AnsweredAssumed Answered

How do we identify value delimiters in a list of values?

Question asked by Malcolm on Oct 21, 2015
Latest reply on Oct 21, 2015 by user19752

FMPA v14.0.3 running on Mac OS X 10.10.5


I've been using the calculation below to generate images in the web viewer.


Let (

    B64 =  "data:image/png;base64," & Substitute( Base64Encode(Resource::AVInput) ; ¶ ; "" ) ;

    "<img id=" & Quote ( "rid" & Get(RecordID) ) & " src=" & Quote( B64 ) & ">"



The output of the base64Encode function adds a line break every 76 characters. If I strip the line breaks the web viewer displays the image nicely. If I don't strip them the image doesn't display, so I strip them.


Now I want to be able to use these resources in a list context. The line breaks have been stripped, so the output should be suitable for stacking in a list.


A quick test shows that there are no line breaks left:

patternCount( Substitute( Base64Encode(Resource::AVStimulus) ; ¶ ; "" )  ; ¶ ) // --> zero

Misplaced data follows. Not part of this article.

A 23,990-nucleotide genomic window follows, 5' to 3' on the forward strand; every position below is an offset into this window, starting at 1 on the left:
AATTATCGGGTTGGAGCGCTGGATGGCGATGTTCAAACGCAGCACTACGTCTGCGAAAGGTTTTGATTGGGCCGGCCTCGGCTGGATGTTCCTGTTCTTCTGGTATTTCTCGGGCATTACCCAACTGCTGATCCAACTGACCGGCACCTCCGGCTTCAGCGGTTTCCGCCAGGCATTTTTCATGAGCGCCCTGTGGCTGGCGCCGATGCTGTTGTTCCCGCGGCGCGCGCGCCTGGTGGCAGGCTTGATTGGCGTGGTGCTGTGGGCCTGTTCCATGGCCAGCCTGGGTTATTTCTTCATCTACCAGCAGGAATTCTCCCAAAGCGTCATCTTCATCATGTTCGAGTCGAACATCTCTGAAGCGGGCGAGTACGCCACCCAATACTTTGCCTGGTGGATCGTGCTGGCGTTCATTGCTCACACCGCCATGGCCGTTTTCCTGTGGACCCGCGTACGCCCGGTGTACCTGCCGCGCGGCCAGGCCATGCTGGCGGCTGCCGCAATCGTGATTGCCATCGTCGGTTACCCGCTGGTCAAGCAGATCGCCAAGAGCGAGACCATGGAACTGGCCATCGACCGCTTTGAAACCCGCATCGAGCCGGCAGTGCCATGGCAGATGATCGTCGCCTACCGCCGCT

The next test shows that line breaks are not the only way to separate values.

ValueCount( Substitute( Base64Encode(Resource::AVStimulus) ; ¶ ; "" ) ) // --> 2204


When I copy the output and paste it into TextWrangler there are 2204 lines of text. Is some sort of conversion taking place on the clipboard or in TextWrangler?


In the Data Viewer I've grabbed the white space which is evident in the output from Base64Encode(Resource::AVStimulus) and the Code() function shows that the value is 3200032, in other words it is two space characters. This seems to contradict the documentation, unless two space characters are a way to represent a line break?


I've done the same with the ouput from Substitute( Base64Encode(Resource::AVStimulus) ; ¶ ; "" ). I've grabbed the white space which is evident, put it into the Code() function and the value is 32, a single space character.



PatternCount( Base64Encode(Resource::AVStimulus)   ; char(32) ) // --> zero


PatternCount( Substitute( Base64Encode(Resource::AVStimulus) ; ¶ ; "" )   ; char(32) ) // --> zero


So, I have questions:

  1. Why are line breaks being represented by two space characters?
  2. Why does the line break substitution result in a single space being displayed when the substitution should remove all line breaks?
  3. What is being represented by the single space character?
  4. What is being recognised as a delimiter to produce 2204 values?